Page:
The Trek to Elysium Chronicles: Volume 2 is the second book of a three part series that follows a group of intrepid adventurers who are fleeing from The Zombie Apocalypse as well as trying to solve the mystery of what caused it.

The group has already learned that they must fight and think as a team if they are going to survive. The group’s goal is to reach the largest sanctuary in the United States, a place that has been named Elysium. They have many adventures along the way: rescuing people when they can, fighting renegade government agents and employees from the company that helped get The Zombie Apocalypse going, and destroying mutated monsters.

Will they defeat the odds and make it to the safety of Elysium?

For your copy of The Trek to Elysium Chronicles: Volume 2: Survival Guide CLICK HERE

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The Incident by Hugh Williams

A classified message sent to The President of the United States informs him that a research platform in space has exploded. That platform was funded by a group simply known as The Society. The explosion was a full week earlier than originally planned.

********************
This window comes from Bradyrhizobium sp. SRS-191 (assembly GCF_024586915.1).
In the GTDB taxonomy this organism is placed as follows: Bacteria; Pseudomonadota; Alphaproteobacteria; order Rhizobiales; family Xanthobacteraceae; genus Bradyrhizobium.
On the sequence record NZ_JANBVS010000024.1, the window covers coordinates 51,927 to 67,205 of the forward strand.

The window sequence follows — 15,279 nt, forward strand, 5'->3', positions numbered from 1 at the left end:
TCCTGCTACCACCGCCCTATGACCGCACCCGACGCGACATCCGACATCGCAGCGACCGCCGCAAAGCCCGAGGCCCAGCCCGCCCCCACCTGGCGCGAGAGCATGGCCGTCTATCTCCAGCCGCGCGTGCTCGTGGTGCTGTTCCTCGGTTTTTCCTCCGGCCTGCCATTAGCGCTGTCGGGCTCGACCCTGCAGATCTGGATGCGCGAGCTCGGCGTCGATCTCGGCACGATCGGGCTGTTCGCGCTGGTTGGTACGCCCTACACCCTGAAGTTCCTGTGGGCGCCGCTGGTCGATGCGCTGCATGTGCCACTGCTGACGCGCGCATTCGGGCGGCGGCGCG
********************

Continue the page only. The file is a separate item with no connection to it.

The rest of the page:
Meanwhile, Charles Radbourn, a private investigator in the midwest, went to bed early at his hotel the night before. He awakens to find that the world has profoundly changed in a dark and inexplicable way.

Why are clothes strewn about the hotel lobby? I don’t remember seeing white dust last night when I arrived.

For your copy of The Incident CLICK HERE

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Interview by Jessica Ward – Author of E-Virus The Diary of a Modern Day Girl

Set in the familiar locations of Cheshire, the world of this tech savvy, shoe loving Cheshire Girl is thrown into complete chaos as the E-Virus spreads through the Nation, where she has to fight for survival in a post-apocalyptic wasteland in a world where the dead just won’t stay dead.

Where to buy:
Amazon
Waterstones
& all good book stores!